References

  1. Bugental, J. F. T. (1978). Psychotherapy and process: The fundamentals of an existential-humanistic approach. Menlo Park: Addison-Wesley Publishing Company.Google Scholar
  2. van Deurzen, E. (2007). Existential therapy. In W. Dryden (Ed.), Individual therapy in Britain. London: Sage Publications.Google Scholar
  3. van Deurzen-Smith, E. (1984). Existential therapy. In W. Dryden (Ed.), Individual therapy in Britain. London: Harper & Row.Google Scholar
  4. Heidegger, M. (1962). Being and time (trans: Macquarrie, J., & Robinson, E.). New York: Harper & Row.Google Scholar
  5. May, R. (1950). The meaning of anxiety. New York: Ronald Press Co..CrossRefGoogle Scholar
  6. May, R. (1953). Man’s search for himself. New York: Norton.Google Scholar
  7. May, R. (1958). Contributions of existential psychotherapy. In R. May, E. Angel, & H. Ellenberger (Eds.), Existence: A new dimension in psychiatry and psychology. New York: Basic Books.CrossRefGoogle Scholar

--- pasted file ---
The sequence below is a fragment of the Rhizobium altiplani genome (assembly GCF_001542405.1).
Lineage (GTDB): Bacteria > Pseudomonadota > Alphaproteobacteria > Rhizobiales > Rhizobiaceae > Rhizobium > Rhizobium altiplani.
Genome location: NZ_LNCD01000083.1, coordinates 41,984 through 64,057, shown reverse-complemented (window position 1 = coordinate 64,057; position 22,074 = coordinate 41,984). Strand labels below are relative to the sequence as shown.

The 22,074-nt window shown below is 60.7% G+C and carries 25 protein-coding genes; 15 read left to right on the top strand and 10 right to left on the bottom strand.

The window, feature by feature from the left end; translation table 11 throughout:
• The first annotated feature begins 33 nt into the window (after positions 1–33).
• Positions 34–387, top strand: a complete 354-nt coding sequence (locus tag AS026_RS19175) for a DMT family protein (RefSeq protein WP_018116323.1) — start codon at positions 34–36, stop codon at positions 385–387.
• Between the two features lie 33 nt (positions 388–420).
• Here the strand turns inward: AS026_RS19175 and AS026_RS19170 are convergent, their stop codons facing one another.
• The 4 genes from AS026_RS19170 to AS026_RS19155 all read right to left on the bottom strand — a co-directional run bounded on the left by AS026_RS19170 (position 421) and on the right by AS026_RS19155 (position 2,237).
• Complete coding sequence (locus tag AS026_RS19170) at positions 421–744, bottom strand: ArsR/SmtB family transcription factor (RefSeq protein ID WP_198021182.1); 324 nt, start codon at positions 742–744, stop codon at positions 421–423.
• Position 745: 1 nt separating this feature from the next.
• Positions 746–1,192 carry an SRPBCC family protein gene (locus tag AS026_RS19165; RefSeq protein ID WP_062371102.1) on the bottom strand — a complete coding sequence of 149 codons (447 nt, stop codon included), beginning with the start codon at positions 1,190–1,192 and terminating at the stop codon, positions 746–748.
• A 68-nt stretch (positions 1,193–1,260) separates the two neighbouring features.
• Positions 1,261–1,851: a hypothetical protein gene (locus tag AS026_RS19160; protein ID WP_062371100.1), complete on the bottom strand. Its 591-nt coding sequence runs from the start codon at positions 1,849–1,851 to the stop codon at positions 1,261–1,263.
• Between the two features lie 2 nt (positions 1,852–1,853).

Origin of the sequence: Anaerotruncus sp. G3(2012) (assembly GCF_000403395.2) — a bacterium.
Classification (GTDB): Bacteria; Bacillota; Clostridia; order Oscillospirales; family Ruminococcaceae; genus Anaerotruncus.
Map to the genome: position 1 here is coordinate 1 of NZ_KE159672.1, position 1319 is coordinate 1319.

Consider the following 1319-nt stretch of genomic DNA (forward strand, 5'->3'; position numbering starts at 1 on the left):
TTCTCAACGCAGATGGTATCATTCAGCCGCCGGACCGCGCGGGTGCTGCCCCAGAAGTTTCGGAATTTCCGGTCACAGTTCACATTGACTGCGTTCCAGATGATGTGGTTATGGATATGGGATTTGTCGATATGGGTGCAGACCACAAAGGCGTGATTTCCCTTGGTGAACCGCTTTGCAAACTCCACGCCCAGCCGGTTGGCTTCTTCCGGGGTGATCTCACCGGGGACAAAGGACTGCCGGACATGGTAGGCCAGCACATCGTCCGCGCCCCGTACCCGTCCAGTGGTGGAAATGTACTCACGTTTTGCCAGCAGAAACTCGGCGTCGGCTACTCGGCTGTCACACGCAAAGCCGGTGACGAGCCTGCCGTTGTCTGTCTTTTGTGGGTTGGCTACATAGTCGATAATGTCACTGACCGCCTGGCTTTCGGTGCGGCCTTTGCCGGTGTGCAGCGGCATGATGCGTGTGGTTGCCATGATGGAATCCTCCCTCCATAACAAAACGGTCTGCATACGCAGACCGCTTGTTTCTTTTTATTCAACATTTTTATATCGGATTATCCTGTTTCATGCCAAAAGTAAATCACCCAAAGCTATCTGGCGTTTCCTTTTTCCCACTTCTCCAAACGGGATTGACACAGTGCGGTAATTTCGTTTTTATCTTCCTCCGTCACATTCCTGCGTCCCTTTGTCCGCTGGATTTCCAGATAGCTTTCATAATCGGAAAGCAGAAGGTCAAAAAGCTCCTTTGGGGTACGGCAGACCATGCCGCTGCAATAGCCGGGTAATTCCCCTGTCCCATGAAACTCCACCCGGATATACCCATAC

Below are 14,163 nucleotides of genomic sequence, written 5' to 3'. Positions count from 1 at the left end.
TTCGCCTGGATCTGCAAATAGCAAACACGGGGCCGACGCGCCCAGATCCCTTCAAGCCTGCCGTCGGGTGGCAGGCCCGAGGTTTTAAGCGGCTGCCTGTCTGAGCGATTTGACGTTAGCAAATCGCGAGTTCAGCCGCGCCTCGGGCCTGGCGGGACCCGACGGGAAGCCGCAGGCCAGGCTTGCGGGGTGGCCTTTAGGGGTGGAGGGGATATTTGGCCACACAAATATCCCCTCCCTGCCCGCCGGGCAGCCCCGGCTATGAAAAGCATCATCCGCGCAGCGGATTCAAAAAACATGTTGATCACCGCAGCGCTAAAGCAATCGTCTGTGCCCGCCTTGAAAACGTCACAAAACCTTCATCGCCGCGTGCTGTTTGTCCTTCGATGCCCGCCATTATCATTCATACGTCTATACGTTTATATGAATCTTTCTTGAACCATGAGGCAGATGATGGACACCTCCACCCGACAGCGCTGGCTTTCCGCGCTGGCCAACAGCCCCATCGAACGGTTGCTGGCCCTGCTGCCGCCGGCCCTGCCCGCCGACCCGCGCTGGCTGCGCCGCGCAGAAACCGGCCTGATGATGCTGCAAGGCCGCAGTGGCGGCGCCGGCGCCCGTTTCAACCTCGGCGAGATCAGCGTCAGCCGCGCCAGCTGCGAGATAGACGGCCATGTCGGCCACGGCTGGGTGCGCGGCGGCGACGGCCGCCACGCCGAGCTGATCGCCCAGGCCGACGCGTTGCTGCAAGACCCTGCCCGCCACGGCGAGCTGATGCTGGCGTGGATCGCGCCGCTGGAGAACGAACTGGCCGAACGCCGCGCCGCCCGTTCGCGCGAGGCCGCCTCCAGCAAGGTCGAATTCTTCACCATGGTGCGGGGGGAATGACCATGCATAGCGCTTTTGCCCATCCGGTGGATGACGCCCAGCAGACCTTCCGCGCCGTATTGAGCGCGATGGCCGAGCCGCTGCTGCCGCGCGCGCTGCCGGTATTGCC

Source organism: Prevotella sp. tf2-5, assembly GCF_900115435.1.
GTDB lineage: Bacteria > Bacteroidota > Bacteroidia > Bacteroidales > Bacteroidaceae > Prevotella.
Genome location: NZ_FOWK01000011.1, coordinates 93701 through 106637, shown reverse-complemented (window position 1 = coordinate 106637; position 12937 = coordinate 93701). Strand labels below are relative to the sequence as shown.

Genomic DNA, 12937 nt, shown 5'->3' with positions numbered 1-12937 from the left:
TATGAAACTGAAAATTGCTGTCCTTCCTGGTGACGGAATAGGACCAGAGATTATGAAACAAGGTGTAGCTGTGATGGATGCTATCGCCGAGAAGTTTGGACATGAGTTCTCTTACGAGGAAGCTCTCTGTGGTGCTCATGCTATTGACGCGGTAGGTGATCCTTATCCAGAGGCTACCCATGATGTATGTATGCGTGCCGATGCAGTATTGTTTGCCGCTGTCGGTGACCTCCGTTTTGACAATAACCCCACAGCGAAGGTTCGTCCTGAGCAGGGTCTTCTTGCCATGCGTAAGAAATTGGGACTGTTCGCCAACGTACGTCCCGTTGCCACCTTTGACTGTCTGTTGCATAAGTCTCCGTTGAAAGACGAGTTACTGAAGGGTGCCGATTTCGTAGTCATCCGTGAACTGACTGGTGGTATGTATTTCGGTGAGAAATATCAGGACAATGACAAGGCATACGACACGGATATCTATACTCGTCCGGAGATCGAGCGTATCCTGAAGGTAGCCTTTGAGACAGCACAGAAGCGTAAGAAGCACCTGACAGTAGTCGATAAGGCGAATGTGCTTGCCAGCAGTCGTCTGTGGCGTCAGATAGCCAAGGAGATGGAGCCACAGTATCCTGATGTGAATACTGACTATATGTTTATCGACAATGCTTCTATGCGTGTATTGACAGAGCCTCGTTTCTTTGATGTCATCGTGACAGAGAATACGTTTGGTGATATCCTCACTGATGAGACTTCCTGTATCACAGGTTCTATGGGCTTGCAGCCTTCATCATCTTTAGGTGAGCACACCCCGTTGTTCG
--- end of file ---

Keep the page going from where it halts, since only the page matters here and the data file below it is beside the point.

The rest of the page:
8. May, R. (1981). Freedom and destiny. New York: Norton.Google Scholar
  9. May, R. (1983). The discovery of being. New York: Norton & Co..Google Scholar
  10. Rogers, C. R. (1980/1995). A way of being. New York: Houghton Mifflin Company.Google Scholar
  11. Rogers, C. R. (1989/1995). On becoming a person: A therapist’s view of psychotherapy. New York: Houghton Mifflin Company.Google Scholar
  12. Schneider, K. J. (1999). The paradoxical self: Toward an understanding of our contradictory nature. Amherst: Prometheus Books.Google Scholar
  13. Schneider, K. J. (2013). The polarized mind: Why it’s killing us and what we can do about it. Colorado Springs: University Professors Press.Google Scholar
  14. Schneider, K. J., & Krug, O. T. (2010). Existential-humanistic therapy (3rd ed.). Washington, DC: American Psychological Association.Google Scholar

Copyright information

© Springer International Publishing AG 2017

Authors and Affiliations

  1. 1.DenverUSA

Section editors and affiliations

  • Ilan Dar-Nimrod
    • 1
  1. 1.University of SydneySydneyAustralia